Flashing arrow

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A flashing arrow is a metaphorical audiovisual cue used in films to bring some object or situation that will be referred later, or otherwise used in the advancement of plot, to the attention of the viewers.

The device is not introduced into the plot or the dialogue, but is something peripheral; however made obvious (hence the name) by a particular camera shot or background music. An example of this device is a camera close-up in a horror movie that suggests information like danger from an unlocked door. A literal flashing arrow was used in the 1981 film Student Bodies to mock this clichéd use.[1] The use of flashing arrows and that particular joke were both mentioned in Everything Bad Is Good for You, where the authors says works that have little use of this and require figuring things out yourself have a more deductive viewer base.

Another example of a literal flashing arrow can be seen in the Ouran High School Host Club. This device is used several times throughout the anime—for instance in the first episode, a flashing arrow and high-pitched beeping noise indicate a vase that a character breaks later on in that scene.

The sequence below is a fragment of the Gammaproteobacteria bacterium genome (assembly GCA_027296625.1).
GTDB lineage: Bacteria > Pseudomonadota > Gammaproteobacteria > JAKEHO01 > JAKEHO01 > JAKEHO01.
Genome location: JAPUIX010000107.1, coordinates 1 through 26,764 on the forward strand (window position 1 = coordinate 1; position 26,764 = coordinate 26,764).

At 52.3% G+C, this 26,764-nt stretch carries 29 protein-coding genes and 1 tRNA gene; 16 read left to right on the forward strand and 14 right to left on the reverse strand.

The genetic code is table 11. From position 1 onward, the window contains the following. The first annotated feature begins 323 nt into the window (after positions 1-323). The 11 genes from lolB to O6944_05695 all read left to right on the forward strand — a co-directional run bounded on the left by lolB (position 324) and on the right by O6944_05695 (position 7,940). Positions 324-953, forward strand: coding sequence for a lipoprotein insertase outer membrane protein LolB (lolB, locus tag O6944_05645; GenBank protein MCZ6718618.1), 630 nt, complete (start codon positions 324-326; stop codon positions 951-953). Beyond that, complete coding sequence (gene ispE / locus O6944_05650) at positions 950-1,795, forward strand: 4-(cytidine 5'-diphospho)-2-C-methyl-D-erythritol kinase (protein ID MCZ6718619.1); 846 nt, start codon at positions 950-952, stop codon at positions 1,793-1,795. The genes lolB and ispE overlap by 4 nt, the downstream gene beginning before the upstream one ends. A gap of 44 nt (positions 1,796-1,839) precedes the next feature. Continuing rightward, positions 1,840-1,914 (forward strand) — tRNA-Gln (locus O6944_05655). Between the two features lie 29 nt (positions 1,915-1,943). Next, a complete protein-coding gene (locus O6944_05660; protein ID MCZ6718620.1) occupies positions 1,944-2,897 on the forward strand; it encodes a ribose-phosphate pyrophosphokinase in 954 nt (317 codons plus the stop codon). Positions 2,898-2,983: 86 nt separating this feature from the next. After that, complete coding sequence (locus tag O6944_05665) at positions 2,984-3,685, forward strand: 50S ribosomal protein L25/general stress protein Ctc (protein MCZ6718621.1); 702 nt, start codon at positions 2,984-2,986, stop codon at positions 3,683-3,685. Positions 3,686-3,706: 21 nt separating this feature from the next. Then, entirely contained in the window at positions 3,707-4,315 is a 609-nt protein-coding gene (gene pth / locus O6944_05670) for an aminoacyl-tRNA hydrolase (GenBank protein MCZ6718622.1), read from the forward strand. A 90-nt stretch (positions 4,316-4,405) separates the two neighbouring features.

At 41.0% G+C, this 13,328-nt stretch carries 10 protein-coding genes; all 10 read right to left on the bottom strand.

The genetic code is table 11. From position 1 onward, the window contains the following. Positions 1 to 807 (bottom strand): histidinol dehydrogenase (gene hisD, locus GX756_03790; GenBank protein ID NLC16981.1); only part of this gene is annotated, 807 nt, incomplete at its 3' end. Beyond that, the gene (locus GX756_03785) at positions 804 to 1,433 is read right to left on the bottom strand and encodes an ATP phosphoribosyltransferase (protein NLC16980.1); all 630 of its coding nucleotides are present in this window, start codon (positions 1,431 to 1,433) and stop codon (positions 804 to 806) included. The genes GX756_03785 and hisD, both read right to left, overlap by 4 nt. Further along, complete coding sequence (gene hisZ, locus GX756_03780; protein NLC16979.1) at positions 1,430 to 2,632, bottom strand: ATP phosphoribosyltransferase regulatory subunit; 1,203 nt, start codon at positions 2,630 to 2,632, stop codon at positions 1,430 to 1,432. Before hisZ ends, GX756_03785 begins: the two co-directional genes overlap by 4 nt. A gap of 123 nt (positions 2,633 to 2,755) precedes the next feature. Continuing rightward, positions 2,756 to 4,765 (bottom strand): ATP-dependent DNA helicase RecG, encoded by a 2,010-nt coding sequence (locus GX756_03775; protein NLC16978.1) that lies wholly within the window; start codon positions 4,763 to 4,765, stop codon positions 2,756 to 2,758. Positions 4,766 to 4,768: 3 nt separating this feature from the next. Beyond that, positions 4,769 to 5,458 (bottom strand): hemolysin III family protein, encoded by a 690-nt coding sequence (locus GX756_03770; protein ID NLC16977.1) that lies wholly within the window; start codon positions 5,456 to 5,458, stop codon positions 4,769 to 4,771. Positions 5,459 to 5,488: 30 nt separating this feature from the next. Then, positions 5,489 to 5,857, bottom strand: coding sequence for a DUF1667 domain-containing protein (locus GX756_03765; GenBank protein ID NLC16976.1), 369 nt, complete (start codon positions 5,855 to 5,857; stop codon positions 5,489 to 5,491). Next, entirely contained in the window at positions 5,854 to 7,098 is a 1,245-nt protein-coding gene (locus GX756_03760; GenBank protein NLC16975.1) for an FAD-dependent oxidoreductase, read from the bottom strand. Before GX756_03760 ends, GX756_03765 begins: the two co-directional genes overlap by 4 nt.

Yet another instance is a cut,situation blank in an action film when the hero is in a difficult-to-escape situation, to a brief shot of the item he will use to save himself.

A form of flashing arrows is used in some video games as well; in these cases, the important object or clue is itself glowing or flashing. However, this use can be forgiven to an extent,[according to whom?] as a realistically sized key (for example) would be nearly impossible to see on a standard-sized television set without some sort of illumination.

A case in point of this can be seen in the film Natural Born Killers during a scene where the protagonist stabs to death a young woman with a pencil. The pencil shows up in nearly every cut scene before the girl's death.

Another example of a flashing arrow is used in the film Stranger than Fiction, when the child with the bike and the bus driver appear in numerous scenes, before both of them become a factor in Harold Crick's "death".

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